Don’t like it hot

As climate change raises seawater temperatures, king penguin populations could shrink, say researchers. Since 1999, implanted ID tags like those for dogs have let researchers monitor bird family life on the Crozet Archipelago in the Indian Ocean. Warmer water means less food. Chick survival declined during seasons with higher surface water temperatures, reports Yvon Le Maho of CNRS in Strasbourg, France.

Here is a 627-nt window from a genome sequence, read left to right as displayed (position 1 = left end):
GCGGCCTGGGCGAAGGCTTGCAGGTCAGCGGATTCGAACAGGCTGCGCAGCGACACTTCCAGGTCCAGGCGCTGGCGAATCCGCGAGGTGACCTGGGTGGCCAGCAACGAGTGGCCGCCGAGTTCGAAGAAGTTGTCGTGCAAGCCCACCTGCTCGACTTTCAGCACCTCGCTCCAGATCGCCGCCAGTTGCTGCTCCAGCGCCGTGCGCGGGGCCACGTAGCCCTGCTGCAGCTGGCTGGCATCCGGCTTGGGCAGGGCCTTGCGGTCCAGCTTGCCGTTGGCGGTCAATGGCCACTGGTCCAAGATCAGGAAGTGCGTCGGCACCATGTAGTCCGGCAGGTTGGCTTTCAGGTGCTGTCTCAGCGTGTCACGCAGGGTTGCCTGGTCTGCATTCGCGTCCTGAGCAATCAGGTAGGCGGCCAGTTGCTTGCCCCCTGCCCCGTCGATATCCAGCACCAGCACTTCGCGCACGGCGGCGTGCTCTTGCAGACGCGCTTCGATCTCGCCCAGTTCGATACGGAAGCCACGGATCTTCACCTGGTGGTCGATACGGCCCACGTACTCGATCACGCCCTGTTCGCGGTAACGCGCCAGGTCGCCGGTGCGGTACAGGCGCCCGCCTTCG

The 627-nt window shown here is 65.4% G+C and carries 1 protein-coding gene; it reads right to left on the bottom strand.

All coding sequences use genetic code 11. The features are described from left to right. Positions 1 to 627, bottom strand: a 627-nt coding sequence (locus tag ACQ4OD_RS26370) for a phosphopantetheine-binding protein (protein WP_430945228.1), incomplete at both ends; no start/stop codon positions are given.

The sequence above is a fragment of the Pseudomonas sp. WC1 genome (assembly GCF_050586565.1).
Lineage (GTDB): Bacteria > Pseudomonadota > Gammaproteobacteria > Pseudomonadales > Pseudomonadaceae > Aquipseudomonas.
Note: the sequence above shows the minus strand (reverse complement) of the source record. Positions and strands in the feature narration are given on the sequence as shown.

Le Maho

In winter, adult king penguins leave chicks to fast for months while parents swim away to replenish their strength in food-rich waters near Antarctic ice. The team found that adult populations eventually declined after winters with unseasonably warm waters. A 0.26°C warming of seawater can reduce adult survival 9 percent, the researchers report in the Feb. 19 Proceedings of the National Academy of Sciences.

Susan Milius is the life sciences writer, covering organismal biology and evolution, and has a special passion for plants, fungi and invertebrates. She studied biology and English literature.

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